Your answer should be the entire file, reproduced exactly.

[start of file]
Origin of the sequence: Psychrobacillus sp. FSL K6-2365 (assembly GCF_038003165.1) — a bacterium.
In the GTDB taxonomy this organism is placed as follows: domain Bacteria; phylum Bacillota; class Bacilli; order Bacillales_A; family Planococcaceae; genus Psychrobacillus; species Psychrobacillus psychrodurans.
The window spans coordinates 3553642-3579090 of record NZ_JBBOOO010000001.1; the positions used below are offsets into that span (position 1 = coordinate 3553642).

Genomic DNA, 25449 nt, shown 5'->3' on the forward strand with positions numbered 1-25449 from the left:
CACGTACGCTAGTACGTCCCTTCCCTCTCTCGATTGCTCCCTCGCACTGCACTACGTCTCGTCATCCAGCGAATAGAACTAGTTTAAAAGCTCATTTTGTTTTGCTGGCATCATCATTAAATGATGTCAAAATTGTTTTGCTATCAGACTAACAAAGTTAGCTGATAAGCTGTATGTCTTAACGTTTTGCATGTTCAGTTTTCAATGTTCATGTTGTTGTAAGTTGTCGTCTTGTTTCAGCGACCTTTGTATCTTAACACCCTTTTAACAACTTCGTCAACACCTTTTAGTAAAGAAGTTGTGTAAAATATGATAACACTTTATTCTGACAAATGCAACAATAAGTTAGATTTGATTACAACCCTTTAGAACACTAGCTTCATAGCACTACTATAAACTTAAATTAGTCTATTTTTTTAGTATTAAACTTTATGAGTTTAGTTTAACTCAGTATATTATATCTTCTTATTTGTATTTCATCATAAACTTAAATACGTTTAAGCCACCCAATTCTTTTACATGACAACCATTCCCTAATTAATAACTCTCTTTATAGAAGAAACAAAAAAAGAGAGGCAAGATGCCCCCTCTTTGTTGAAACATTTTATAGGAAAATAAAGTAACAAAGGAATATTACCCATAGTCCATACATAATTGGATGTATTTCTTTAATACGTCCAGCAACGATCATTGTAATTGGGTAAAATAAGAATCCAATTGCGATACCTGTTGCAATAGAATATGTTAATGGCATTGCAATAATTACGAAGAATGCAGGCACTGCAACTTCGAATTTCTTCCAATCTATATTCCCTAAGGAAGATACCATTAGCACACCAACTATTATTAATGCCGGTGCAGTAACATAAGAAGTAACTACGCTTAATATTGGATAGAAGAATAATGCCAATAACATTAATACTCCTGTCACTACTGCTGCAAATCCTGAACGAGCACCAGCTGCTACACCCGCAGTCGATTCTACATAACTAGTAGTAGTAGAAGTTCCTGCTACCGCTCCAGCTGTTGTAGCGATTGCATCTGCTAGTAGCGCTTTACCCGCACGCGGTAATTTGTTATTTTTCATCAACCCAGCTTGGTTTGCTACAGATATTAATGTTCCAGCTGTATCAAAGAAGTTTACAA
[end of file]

Origin of the sequence: Psychrobacillus sp. FSL K6-2365 (assembly GCF_038003165.1) — a bacterium.
In the GTDB taxonomy this organism is placed as follows: domain Bacteria; phylum Bacillota; class Bacilli; order Bacillales_A; family Planococcaceae; genus Psychrobacillus; species Psychrobacillus psychrodurans.
The window spans coordinates 3553642-3579090 of record NZ_JBBOOO010000001.1; the positions used below are offsets into that span (position 1 = coordinate 3553642).

Genomic DNA, 25449 nt, shown 5'->3' on the forward strand with positions numbered 1-25449 from the left:
CACGTACGCTAGTACGTCCCTTCCCTCTCTCGATTGCTCCCTCGCACTGCACTACGTCTCGTCATCCAGCGAATAGAACTAGTTTAAAAGCTCATTTTGTTTTGCTGGCATCATCATTAAATGATGTCAAAATTGTTTTGCTATCAGACTAACAAAGTTAGCTGATAAGCTGTATGTCTTAACGTTTTGCATGTTCAGTTTTCAATGTTCATGTTGTTGTAAGTTGTCGTCTTGTTTCAGCGACCTTTGTATCTTAACACCCTTTTAACAACTTCGTCAACACCTTTTAGTAAAGAAGTTGTGTAAAATATGATAACACTTTATTCTGACAAATGCAACAATAAGTTAGATTTGATTACAACCCTTTAGAACACTAGCTTCATAGCACTACTATAAACTTAAATTAGTCTATTTTTTTAGTATTAAACTTTATGAGTTTAGTTTAACTCAGTATATTATATCTTCTTATTTGTATTTCATCATAAACTTAAATACGTTTAAGCCACCCAATTCTTTTACATGACAACCATTCCCTAATTAATAACTCTCTTTATAGAAGAAACAAAAAAAGAGAGGCAAGATGCCCCCTCTTTGTTGAAACATTTTATAGGAAAATAAAGTAACAAAGGAATATTACCCATAGTCCATACATAATTGGATGTATTTCTTTAATACGTCCAGCAACGATCATTGTAATTGGGTAAAATAAGAATCCAATTGCGATACCTGTTGCAATAGAATATGTTAATGGCATTGCAATAATTACGAAGAATGCAGGCACTGCAACTTCGAATTTCTTCCAATCTATATTCCCTAAGGAAGATACCATTAGCACACCAACTATTATTAATGCCGGTGCAGTAACATAAGAAGTAACTACGCTTAATATTGGATAGAAGAATAATGCCAATAACATTAATACTCCTGTCACTACTGCTGCAAATCCTGAACGAGCACCAGCTGCTACACCCGCAGTCGATTCTACATAACTAGTAGTAGTAGAAGTTCCTGCTACCGCTCCAGCTGTTGTAGCGATTGCATCTGCTAGTAGCGCTTTACCCGCACGCGGTAATTTGTTATTTTTCATCAACCCAGCTTGGTTTGCTACAGATATTAATGTTCCAGCTGTATCAAAGAAGTTTACAA